Mississippi business leaders, corporations, lawyers and locals denounced House Bill 1523 in eight legal briefs filed just before Christmas, supporting plaintiffs that want the 5th U.S. Circuit Court of Appeals to affirm the lower court's decision and deem the "Protecting Freedom of Conscience from Government Discrimination Act" unlawful.
Sanderson Farms Inc., the only Fortune 1000 company headquartered in the state, was one of several Mississippi-based companies that asked the 5th Circuit to deem House Bill 1523 unconstitutional due to its "depressing" effect on economic growth in the state.
"The law lacks a sincere secular purpose, and any attempt by the state to offer one now would be pretext, particularly given that HB 1523 undermines the state's primary policy goal of growing Mississippi's economy. The law will depress economic growth, discourage entrepreneurship, and damage existing businesses," the Sanderson Farms brief states.
Citing a Texas study among other research, the state's business leaders argue that laws like House Bill 1523 lead to significant damage. After Gov. Phil Bryant signed the bill into law, some states banned travel to Mississippi, and local business leaders said potential contractors backed out of pending projects.
"Remarkably, HB 1523 not only lacks any secular purpose; it is contrary to the Governor's and Legislature's primary (secular) policy of growing Mississippi's economy and creating jobs for Mississippians. HB 1523 could inflict a staggering amount of damage to Mississippi's economy—shrinking Mississippi's GDP, discouraging entrepreneurship, destroying jobs, and crippling Mississippi's tourism industry," the brief says.
Another brief, which both local businesses and national corporations in the state filed, condemns the bill's effect on not only business but also its own employees. Pfizer, Levi Strauss, IBM, CVS, Choice Hotels International, AIG, Bloomberg L.P. and other businesses denounced HB 1523 in their brief supporting the plaintiffs in the case. All of the companies have diversity and non-discrimination policies, their brief says, because they are good for their employees, customers and communities.
"Those same policies also benefit the Amici's (the companies') bottom lines. The Amici know firsthand the advantages these policies confer, and empirical studies confirm what the Amici know: that policies of openness and acceptance increase company value, proficiency, and profitability," the brief says. "Studies show that the Amici's policies make good business sense. Companies that embrace inclusive policies on sexual orientation and gender identity out-perform similarly situated businesses."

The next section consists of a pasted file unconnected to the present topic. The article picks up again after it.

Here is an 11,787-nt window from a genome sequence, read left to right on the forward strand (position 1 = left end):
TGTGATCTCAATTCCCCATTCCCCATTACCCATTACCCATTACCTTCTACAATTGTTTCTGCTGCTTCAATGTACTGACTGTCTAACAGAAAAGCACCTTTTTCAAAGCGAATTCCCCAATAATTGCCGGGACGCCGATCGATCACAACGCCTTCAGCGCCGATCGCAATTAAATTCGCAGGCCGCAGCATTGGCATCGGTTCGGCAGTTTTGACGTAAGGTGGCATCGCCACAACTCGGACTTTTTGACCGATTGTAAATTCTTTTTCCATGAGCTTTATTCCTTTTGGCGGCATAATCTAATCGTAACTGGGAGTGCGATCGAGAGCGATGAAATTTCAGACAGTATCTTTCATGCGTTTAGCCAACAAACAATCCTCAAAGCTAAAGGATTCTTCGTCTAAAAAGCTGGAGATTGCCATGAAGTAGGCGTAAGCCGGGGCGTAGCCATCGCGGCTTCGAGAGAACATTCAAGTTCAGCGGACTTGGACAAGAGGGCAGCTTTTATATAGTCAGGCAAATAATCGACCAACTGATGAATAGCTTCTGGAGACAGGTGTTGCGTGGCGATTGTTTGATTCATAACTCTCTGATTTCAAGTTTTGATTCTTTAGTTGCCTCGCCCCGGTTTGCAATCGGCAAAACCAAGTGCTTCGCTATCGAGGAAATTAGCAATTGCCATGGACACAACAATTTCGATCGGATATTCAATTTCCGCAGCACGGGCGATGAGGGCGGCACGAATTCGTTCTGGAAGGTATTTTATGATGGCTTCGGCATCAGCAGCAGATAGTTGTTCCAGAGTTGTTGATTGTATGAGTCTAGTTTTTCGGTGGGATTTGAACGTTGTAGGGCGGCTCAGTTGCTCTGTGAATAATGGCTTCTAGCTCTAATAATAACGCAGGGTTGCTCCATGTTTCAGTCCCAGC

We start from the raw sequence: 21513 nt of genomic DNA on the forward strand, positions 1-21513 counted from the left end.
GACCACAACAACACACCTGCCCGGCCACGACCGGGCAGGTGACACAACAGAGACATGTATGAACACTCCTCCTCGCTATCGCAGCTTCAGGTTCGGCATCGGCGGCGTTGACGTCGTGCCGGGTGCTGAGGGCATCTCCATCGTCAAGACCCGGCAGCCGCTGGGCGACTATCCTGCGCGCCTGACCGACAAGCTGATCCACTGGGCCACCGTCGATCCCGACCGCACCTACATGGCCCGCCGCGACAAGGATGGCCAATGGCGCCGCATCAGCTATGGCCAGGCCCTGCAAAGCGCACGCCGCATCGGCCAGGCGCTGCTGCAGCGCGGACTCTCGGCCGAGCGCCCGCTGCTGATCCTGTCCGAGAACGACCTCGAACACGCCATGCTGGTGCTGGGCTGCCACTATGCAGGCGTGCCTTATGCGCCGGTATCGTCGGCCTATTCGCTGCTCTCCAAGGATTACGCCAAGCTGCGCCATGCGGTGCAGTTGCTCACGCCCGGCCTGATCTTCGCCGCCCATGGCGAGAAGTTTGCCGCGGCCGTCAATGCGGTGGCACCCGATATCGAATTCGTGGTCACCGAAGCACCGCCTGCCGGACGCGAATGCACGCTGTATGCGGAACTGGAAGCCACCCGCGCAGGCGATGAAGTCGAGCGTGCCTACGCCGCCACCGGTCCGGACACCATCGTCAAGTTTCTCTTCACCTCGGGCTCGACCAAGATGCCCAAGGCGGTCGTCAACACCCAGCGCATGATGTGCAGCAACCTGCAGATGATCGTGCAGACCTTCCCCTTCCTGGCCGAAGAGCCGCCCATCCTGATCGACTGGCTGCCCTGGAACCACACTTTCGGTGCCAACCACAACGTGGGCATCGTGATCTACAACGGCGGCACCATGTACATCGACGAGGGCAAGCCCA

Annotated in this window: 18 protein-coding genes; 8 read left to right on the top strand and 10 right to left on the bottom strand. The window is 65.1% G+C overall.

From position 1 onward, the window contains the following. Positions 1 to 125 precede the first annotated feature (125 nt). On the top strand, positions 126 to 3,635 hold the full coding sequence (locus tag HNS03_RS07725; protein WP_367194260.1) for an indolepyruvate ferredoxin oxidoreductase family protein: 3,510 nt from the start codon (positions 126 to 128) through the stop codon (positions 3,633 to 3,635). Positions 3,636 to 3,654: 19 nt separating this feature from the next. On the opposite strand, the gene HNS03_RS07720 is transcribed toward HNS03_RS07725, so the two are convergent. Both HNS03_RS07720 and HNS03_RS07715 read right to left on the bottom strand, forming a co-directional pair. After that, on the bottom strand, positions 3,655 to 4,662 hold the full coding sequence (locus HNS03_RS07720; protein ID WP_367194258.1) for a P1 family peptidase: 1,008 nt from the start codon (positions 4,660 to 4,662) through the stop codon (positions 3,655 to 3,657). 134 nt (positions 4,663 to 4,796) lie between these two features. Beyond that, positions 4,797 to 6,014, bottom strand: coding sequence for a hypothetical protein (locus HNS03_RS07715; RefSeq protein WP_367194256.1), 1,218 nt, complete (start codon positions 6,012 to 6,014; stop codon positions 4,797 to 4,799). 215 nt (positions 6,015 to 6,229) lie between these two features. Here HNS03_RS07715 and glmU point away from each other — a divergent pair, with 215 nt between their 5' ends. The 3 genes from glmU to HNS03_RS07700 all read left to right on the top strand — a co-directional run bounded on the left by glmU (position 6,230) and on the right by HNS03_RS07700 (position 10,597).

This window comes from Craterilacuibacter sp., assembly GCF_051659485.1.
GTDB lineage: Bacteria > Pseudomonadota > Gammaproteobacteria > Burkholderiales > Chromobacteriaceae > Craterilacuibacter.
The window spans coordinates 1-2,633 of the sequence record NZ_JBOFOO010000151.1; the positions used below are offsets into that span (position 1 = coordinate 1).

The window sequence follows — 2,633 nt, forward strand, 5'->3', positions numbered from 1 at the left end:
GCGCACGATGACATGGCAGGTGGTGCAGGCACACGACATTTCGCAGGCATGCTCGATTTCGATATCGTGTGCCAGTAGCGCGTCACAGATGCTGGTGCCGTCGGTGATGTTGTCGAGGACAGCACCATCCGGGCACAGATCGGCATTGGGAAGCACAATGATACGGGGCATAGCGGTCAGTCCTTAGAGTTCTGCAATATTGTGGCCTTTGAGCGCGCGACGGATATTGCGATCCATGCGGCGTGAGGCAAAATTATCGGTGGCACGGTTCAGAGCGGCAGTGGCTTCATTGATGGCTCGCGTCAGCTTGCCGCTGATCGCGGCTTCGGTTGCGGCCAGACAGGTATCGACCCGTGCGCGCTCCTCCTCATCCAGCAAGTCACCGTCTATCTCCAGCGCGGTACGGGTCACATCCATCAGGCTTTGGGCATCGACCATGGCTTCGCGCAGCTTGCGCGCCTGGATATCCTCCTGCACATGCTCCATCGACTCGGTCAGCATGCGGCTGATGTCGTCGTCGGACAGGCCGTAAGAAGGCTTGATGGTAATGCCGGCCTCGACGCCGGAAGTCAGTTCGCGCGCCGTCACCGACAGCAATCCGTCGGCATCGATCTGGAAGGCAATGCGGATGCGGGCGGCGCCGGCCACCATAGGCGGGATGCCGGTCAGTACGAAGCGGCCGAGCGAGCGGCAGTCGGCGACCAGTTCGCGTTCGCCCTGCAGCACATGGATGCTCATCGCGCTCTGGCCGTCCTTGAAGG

While private companies would not have to amend their diversity policies in their own organizations due to HB 1523, they acknowledge that the bill could easily affect their employees.
"Though H.B. 1523 may not actively require the Amici that operate in Mississippi to amend those policies, the law threatens their employees' workplace productivity by subjecting them and their friends, families, and loved ones to discrimination outside the workplace," the brief states.
Several other advocacy and religious groups filed amicus briefs in support of the plaintiffs challenging HB 1523, and the Southern Poverty Law Center filed a brief on behalf of young Mississippians, or those that work with young Mississippians, who have experienced violent treatment and threats due to their gender identity or sexual orientation.
Marion O'Sullivan, listed in SPLC's brief, grew up in Mississippi and is now away for college. During her time in high school, however, she was president of her high school's Gay-Straight Alliance club while at school and reported threats to her organization.
"(She) recalls a classmate who threatened to shoot participants at the Pride parade they were planning," the brief states. "When she reported the threat, others mocked her for taking the threat seriously."
The SPLC brief goes on to recount how LGBT youth around the state meet challenges, especially in a school environment, when looking for counseling services or other support.
Bryant and the executive director of the Department of Human Services, John Davis, both of whom appealed the district court's decision to the 5th Circuit initially, have asked for more time to file their response by Jan. 13.
They argue that House Bill 1523 is constitutional and that Mississippians should have "conscientious objector" status if they do not want to recognize LGBT citizens' rights to be married.
In their Oct. 20 appeal, they defend House Bill 1523's lawfulness, saying it protects Mississippians' religious freedom.
"The Court should hold that freedom of conscience is a 'fundamental right,' and that the government has no authority to coerce anyone to participating in a same-sex marriage ceremony," the appeal says.
To read more about House Bill 1523, visit jacksonfreepress.com/lgbt. Email state reporter at email@example.com.